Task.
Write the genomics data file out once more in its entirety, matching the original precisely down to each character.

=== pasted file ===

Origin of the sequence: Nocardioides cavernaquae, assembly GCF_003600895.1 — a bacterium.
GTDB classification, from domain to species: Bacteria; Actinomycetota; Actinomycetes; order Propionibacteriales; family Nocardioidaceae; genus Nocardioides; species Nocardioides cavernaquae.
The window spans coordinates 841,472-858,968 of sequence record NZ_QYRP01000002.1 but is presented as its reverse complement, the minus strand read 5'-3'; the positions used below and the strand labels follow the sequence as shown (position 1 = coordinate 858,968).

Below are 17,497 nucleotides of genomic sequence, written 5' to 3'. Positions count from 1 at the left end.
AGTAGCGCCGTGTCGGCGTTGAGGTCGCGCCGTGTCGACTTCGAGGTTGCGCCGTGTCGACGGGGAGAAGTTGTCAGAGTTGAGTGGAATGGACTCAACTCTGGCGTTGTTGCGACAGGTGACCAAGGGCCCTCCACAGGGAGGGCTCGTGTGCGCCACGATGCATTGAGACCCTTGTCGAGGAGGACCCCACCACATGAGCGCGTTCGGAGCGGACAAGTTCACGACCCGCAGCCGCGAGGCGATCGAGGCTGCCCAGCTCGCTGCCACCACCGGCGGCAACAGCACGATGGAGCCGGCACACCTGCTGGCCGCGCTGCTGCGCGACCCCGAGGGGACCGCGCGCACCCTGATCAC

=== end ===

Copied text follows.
Origin of the sequence: Nocardioides cavernaquae, assembly GCF_003600895.1 — a bacterium.
GTDB classification, from domain to species: Bacteria; Actinomycetota; Actinomycetes; order Propionibacteriales; family Nocardioidaceae; genus Nocardioides; species Nocardioides cavernaquae.
The window spans coordinates 841,472-858,968 of sequence record NZ_QYRP01000002.1 but is presented as its reverse complement, the minus strand read 5'-3'; the positions used below and the strand labels follow the sequence as shown (position 1 = coordinate 858,968).

Below are 17,497 nucleotides of genomic sequence, written 5' to 3'. Positions count from 1 at the left end.
AGTAGCGCCGTGTCGGCGTTGAGGTCGCGCCGTGTCGACTTCGAGGTTGCGCCGTGTCGACGGGGAGAAGTTGTCAGAGTTGAGTGGAATGGACTCAACTCTGGCGTTGTTGCGACAGGTGACCAAGGGCCCTCCACAGGGAGGGCTCGTGTGCGCCACGATGCATTGAGACCCTTGTCGAGGAGGACCCCACCACATGAGCGCGTTCGGAGCGGACAAGTTCACGACCCGCAGCCGCGAGGCGATCGAGGCTGCCCAGCTCGCTGCCACCACCGGCGGCAACAGCACGATGGAGCCGGCACACCTGCTGGCCGCGCTGCTGCGCGACCCCGAGGGGACCGCGCGCACCCTGATCAC